Buzz Words - November, 2003
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Next Meeting: Tuesday, November 11th, 7:30 P.M. in the large room at the West Barnstable Community Building on Route 149.
Program: The featured speaker this month is Jeff Thibodeau, a Landscape Architect from Orleans. Jeff also operates a successful business in Natural Therapeuics, providing holistic healthcare, including massage and natural remedies. He will speak to us about the plants he uses in his natural remedy applications.
From the President
Where did this month go? At this pace spring must be right around the corner!
This is a good time to assess your equipment and make a list for what is needed in the spring. Do you need new foundation in older frames or ones that may be broken? Are your hive bodies in good shape or are they rotting in the corners? Do you want to start another hive? BCBA continues to save members money by purchasing in bulk and reducing shipping charges too. Plan ahead now to get your bees in order.
The December meeting is going to be an indoor fair event. For all of you who make bee products and by-product please bring your wares and set them up on a table for the meeting. The intention is to allow members to sell their items whether it is honey, candles, lip balm, salve, soap, honey dippers, cough syrup or any number of other bee products. We have some very talented members with great ideas and clever marketing techniques to sell their goods. So bring your own honey with your label and share ideas with others at this meeting. This will be a terrific opportunity to market items and purchase holiday gifts for family and friends.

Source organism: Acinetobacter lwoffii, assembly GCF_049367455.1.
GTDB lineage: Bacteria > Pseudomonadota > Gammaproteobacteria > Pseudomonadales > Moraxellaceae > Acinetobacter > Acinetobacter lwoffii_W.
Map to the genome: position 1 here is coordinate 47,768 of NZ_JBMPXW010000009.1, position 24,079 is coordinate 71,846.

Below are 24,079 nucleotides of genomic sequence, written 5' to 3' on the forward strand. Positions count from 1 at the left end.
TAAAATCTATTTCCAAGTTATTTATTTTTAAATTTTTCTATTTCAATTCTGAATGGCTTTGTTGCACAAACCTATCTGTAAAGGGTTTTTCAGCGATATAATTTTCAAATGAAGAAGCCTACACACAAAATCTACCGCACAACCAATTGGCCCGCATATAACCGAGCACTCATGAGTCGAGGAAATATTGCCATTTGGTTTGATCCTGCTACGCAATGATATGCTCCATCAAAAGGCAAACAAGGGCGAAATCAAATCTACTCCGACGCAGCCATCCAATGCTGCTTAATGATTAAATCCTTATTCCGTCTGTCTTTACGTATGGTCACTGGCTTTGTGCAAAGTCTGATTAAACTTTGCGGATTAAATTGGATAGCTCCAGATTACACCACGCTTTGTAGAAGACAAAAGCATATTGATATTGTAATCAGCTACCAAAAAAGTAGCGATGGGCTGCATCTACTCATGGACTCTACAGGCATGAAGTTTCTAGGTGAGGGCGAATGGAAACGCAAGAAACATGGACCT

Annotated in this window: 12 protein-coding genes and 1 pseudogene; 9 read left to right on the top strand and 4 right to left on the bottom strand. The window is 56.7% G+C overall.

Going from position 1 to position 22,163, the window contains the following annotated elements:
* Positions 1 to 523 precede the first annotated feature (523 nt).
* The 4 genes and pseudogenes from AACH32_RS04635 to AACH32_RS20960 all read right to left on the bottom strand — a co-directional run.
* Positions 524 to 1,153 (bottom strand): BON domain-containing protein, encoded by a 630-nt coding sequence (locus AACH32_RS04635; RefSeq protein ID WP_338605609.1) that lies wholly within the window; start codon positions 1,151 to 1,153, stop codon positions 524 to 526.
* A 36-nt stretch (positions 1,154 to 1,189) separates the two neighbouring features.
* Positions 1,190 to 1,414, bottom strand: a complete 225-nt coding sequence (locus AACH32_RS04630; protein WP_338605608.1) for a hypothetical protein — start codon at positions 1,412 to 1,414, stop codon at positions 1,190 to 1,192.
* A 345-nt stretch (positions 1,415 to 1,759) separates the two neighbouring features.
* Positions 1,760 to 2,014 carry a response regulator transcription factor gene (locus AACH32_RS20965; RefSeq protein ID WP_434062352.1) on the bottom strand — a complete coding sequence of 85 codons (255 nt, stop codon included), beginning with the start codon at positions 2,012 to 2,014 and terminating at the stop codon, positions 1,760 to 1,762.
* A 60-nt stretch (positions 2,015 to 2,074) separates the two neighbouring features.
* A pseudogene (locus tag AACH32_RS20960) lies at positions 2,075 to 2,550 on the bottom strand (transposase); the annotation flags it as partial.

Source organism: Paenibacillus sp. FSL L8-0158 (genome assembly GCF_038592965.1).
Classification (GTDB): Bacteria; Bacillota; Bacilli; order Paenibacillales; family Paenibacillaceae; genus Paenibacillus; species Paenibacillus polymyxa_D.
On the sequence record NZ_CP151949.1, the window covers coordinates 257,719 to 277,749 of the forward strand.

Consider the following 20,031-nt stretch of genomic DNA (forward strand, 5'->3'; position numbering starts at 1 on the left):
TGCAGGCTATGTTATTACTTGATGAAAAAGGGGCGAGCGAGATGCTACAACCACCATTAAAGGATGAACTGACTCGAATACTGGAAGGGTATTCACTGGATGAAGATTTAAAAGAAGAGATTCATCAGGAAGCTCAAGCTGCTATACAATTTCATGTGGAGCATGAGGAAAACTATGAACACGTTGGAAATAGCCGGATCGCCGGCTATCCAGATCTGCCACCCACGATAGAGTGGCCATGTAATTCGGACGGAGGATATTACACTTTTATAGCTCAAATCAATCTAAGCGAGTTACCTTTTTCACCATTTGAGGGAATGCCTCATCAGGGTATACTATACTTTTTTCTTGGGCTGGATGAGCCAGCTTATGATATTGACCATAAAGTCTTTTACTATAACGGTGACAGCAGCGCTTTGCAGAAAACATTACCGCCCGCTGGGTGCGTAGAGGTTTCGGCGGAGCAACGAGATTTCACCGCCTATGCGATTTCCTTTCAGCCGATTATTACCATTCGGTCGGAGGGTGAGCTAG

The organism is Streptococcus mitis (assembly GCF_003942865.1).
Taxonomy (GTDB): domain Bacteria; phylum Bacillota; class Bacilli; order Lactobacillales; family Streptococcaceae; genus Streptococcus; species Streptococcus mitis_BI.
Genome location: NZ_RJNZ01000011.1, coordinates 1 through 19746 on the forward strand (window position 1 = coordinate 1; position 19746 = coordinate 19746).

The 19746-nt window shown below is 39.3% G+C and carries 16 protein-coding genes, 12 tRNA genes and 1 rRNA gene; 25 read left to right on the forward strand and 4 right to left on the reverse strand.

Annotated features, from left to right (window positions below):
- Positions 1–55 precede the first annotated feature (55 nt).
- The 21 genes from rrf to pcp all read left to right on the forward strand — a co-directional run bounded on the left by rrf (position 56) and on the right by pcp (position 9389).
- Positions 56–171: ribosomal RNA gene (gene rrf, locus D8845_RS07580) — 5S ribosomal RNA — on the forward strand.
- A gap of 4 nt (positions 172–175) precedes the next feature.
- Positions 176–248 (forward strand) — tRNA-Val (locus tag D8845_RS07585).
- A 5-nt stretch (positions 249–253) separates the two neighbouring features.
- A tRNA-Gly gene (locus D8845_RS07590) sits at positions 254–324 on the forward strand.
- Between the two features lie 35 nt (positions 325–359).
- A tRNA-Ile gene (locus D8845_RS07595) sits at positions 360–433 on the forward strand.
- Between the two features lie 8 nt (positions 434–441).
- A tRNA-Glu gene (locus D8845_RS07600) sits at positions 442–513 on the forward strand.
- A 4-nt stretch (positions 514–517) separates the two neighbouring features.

Kindly email me, or contact Claire, if you are bringing products that require table space so we can make enough room for all. It should bee a great time.
See you soon, Geoffrey
Mead Making Class
The Sandwich Village Herb Shop, located at 126 Route 6A (across from CCBT) is offering a one-day (3 hour session) on making mead. It will be held on Sunday November 23rd and the cost is $75. At least 6 people are needed for the class, so if interested, call 508-833-1933 A.S.A.P.
The latest "Catch the Buzz" from Bee Culture editor Kim Flottum contained notice of a recall of the book "Candle and Soap-Making for Dummies." The book contains an inaccurate, and potentially dangerous, listing of introducing lye to the soap mix. If you have a copy of this book, return it to the vendor for full refund.
Martha Recognizes Honey as "Fit to Eat"
The September issue of Martha Stewart Living magazine features an article on honey "Fit to eat: the healthiest foods, and how to prepare and enjoy them." Not only does the piece describe honey’s use in cuisine, but that "much contemporary research supports folk wisdom" regarding its natural remedies potential. Gleaned from "Bee Mail," the National Honey Board’s monthly posting
If you don’t have them in yet, you better do it soon, ‘cause those little suckers are out there looking for a nice hive to foul for the winter and raise their young in.
...make nice Christmas presents. The gift that keeps on giving, as they say. Claire will have Association Subscription Forms available at the next meeting for American Bee Journal. Rates are $16.45 for 1 yr, and $31.30 for 2 yrs. Bee Culture Association Rates are $17.50 for 1 yr, and $32. for 2 yrs. These rates represent 25% savings over non-member subscription rates, so be sure to mention your status in Barnstable County Beekeepers.
Other Items for Sale
We will have at the next few meetings Ed Weiss’s text "The Queen and I" and the B.C.B.A. Cookbooks will be available. We also have "Bee a Cape Cod Honey" tees and B.C.B.A. polo shirts available. If you would like a shirt, call Paul or Claire at 888-2304 a couple of days prior to the meetings with sizes and we will be sure to have them there for pickup.
Many of you might remember our fair display a few years back promoting products of the honeybee hive. Recently, our state association sponsored a speaker who expounded on the numerous uses of honey, pollen, propolis, royal jelly, wax, and bee venom. Jim Higgins, better known as Dr. Sting, provided us with long lists of the benefits of these products.